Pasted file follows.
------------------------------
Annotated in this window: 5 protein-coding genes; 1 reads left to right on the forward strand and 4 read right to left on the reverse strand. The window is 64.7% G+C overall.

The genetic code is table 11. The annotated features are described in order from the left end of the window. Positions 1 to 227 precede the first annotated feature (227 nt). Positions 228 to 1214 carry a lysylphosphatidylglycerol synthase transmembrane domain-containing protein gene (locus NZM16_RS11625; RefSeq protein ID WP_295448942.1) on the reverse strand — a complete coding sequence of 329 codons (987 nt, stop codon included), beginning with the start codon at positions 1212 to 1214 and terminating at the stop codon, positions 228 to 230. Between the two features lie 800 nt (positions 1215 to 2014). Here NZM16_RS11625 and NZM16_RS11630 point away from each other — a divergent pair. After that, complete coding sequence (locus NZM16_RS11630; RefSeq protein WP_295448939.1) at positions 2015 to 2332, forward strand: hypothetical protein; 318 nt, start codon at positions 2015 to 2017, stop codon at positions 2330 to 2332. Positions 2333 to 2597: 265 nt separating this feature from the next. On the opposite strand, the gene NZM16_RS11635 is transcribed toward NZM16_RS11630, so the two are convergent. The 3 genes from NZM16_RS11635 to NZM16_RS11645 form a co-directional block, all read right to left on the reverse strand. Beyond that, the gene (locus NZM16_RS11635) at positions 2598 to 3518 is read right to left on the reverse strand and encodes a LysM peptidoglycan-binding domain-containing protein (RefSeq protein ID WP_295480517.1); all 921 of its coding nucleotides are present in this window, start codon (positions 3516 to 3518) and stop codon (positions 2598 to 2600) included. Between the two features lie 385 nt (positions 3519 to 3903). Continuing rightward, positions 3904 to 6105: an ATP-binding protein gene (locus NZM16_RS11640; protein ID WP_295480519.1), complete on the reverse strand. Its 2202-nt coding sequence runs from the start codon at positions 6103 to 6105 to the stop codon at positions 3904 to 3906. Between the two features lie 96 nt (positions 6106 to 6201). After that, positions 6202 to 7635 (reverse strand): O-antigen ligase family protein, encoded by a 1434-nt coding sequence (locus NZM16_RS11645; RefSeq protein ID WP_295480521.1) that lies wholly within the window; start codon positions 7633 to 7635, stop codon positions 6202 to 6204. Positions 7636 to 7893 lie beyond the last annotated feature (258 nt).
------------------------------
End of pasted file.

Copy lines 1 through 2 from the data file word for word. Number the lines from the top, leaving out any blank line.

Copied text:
Annotated in this window: 5 protein-coding genes; 1 reads left to right on the forward strand and 4 read right to left on the reverse strand. The window is 64.7% G+C overall.

The genetic code is table 11. The annotated features are described in order from the left end of the window. Positions 1 to 227 precede the first annotated feature (227 nt). Positions 228 to 1214 carry a lysylphosphatidylglycerol synthase transmembrane domain-containing protein gene (locus NZM16_RS11625; RefSeq protein ID WP_295448942.1) on the reverse strand — a complete coding sequence of 329 codons (987 nt, stop codon included), beginning with the start codon at positions 1212 to 1214 and terminating at the stop codon, positions 228 to 230. Between the two features lie 800 nt (positions 1215 to 2014). Here NZM16_RS11625 and NZM16_RS11630 point away from each other — a divergent pair. After that, complete coding sequence (locus NZM16_RS11630; RefSeq protein WP_295448939.1) at positions 2015 to 2332, forward strand: hypothetical protein; 318 nt, start codon at positions 2015 to 2017, stop codon at positions 2330 to 2332. Positions 2333 to 2597: 265 nt separating this feature from the next. On the opposite strand, the gene NZM16_RS11635 is transcribed toward NZM16_RS11630, so the two are convergent. The 3 genes from NZM16_RS11635 to NZM16_RS11645 form a co-directional block, all read right to left on the reverse strand. Beyond that, the gene (locus NZM16_RS11635) at positions 2598 to 3518 is read right to left on the reverse strand and encodes a LysM peptidoglycan-binding domain-containing protein (RefSeq protein ID WP_295480517.1); all 921 of its coding nucleotides are present in this window, start codon (positions 3516 to 3518) and stop codon (positions 2598 to 2600) included. Between the two features lie 385 nt (positions 3519 to 3903). Continuing rightward, positions 3904 to 6105: an ATP-binding protein gene (locus NZM16_RS11640; protein ID WP_295480519.1), complete on the reverse strand. Its 2202-nt coding sequence runs from the start codon at positions 6103 to 6105 to the stop codon at positions 3904 to 3906. Between the two features lie 96 nt (positions 6106 to 6201). After that, positions 6202 to 7635 (reverse strand): O-antigen ligase family protein, encoded by a 1434-nt coding sequence (locus NZM16_RS11645; RefSeq protein ID WP_295480521.1) that lies wholly within the window; start codon positions 7633 to 7635, stop codon positions 6202 to 6204. Positions 7636 to 7893 lie beyond the last annotated feature (258 nt).